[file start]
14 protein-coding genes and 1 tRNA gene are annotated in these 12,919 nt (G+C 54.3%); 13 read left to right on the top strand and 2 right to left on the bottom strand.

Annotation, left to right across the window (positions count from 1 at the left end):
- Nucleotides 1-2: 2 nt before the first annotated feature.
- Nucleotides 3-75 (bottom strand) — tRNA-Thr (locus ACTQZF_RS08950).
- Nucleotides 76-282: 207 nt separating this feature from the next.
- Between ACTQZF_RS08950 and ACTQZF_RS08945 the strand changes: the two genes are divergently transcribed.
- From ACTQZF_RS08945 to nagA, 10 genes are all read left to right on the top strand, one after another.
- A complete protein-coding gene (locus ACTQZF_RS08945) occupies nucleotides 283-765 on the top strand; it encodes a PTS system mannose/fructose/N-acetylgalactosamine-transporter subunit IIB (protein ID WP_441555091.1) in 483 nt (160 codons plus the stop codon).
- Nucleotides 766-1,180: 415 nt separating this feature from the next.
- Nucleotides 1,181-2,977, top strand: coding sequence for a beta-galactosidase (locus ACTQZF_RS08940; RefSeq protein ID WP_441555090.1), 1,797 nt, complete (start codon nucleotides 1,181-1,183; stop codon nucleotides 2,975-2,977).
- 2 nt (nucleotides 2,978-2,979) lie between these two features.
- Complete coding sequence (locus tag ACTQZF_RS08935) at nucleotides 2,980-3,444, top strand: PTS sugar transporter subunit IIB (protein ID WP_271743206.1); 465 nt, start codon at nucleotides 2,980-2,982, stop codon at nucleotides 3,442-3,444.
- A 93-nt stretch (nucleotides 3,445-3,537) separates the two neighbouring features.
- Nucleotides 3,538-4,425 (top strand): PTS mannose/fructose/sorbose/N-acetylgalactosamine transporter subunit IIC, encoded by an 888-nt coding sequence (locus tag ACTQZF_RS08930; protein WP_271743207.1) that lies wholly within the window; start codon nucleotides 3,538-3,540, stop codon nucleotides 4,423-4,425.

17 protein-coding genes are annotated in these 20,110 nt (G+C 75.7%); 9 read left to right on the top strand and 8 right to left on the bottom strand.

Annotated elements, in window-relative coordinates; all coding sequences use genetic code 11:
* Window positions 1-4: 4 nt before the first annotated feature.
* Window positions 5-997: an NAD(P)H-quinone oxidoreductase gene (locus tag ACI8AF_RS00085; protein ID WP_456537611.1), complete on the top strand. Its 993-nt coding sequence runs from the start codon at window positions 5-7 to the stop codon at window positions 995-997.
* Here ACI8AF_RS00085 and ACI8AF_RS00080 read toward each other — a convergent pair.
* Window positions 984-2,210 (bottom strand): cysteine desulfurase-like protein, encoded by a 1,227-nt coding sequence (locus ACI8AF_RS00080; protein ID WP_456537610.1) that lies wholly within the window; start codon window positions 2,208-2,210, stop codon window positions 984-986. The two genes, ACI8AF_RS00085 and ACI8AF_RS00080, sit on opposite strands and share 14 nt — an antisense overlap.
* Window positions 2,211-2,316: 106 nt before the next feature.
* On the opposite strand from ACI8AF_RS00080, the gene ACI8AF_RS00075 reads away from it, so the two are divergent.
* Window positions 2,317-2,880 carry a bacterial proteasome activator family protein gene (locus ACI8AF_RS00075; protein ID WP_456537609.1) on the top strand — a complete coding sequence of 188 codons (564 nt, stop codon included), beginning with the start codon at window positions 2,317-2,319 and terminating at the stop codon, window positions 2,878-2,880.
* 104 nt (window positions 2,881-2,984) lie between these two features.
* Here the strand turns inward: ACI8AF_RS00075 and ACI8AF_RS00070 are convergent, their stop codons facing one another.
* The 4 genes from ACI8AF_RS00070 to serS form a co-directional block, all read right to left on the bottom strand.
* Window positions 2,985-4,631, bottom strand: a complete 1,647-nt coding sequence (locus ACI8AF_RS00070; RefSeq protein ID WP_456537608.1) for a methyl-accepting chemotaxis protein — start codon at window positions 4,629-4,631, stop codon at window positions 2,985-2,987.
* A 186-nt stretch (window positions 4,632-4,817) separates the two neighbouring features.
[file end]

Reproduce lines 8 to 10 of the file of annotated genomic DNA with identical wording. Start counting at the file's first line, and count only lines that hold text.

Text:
- A complete protein-coding gene (locus ACTQZF_RS08945) occupies nucleotides 283-765 on the top strand; it encodes a PTS system mannose/fructose/N-acetylgalactosamine-transporter subunit IIB (protein ID WP_441555091.1) in 483 nt (160 codons plus the stop codon).
- Nucleotides 766-1,180: 415 nt separating this feature from the next.
- Nucleotides 1,181-2,977, top strand: coding sequence for a beta-galactosidase (locus ACTQZF_RS08940; RefSeq protein ID WP_441555090.1), 1,797 nt, complete (start codon nucleotides 1,181-1,183; stop codon nucleotides 2,975-2,977).